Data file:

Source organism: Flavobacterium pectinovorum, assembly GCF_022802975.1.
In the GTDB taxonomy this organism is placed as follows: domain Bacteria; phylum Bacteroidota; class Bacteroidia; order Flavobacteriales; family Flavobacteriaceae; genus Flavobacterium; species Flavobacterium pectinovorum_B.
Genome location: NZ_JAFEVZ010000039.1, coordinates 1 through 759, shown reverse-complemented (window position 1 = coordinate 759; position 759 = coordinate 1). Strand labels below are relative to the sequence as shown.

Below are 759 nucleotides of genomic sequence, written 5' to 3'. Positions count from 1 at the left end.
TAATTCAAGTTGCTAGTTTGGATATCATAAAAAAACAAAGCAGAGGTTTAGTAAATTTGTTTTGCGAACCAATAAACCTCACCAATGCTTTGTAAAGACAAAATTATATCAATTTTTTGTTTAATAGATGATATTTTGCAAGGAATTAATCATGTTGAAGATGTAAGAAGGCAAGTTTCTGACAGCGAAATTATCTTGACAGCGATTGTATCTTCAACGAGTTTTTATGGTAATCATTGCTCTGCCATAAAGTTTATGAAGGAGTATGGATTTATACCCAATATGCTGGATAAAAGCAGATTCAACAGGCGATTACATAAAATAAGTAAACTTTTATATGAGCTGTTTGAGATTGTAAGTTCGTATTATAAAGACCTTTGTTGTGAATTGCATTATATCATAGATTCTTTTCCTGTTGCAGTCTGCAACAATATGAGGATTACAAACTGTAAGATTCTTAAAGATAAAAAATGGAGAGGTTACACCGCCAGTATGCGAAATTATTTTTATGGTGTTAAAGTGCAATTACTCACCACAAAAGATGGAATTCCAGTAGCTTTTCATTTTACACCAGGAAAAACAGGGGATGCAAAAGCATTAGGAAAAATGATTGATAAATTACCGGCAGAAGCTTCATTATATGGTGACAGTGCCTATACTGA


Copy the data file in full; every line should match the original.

Source organism: Flavobacterium pectinovorum, assembly GCF_022802975.1.
In the GTDB taxonomy this organism is placed as follows: domain Bacteria; phylum Bacteroidota; class Bacteroidia; order Flavobacteriales; family Flavobacteriaceae; genus Flavobacterium; species Flavobacterium pectinovorum_B.
Genome location: NZ_JAFEVZ010000039.1, coordinates 1 through 759, shown reverse-complemented (window position 1 = coordinate 759; position 759 = coordinate 1). Strand labels below are relative to the sequence as shown.

Below are 759 nucleotides of genomic sequence, written 5' to 3'. Positions count from 1 at the left end.
TAATTCAAGTTGCTAGTTTGGATATCATAAAAAAACAAAGCAGAGGTTTAGTAAATTTGTTTTGCGAACCAATAAACCTCACCAATGCTTTGTAAAGACAAAATTATATCAATTTTTTGTTTAATAGATGATATTTTGCAAGGAATTAATCATGTTGAAGATGTAAGAAGGCAAGTTTCTGACAGCGAAATTATCTTGACAGCGATTGTATCTTCAACGAGTTTTTATGGTAATCATTGCTCTGCCATAAAGTTTATGAAGGAGTATGGATTTATACCCAATATGCTGGATAAAAGCAGATTCAACAGGCGATTACATAAAATAAGTAAACTTTTATATGAGCTGTTTGAGATTGTAAGTTCGTATTATAAAGACCTTTGTTGTGAATTGCATTATATCATAGATTCTTTTCCTGTTGCAGTCTGCAACAATATGAGGATTACAAACTGTAAGATTCTTAAAGATAAAAAATGGAGAGGTTACACCGCCAGTATGCGAAATTATTTTTATGGTGTTAAAGTGCAATTACTCACCACAAAAGATGGAATTCCAGTAGCTTTTCATTTTACACCAGGAAAAACAGGGGATGCAAAAGCATTAGGAAAAATGATTGATAAATTACCGGCAGAAGCTTCATTATATGGTGACAGTGCCTATACTGA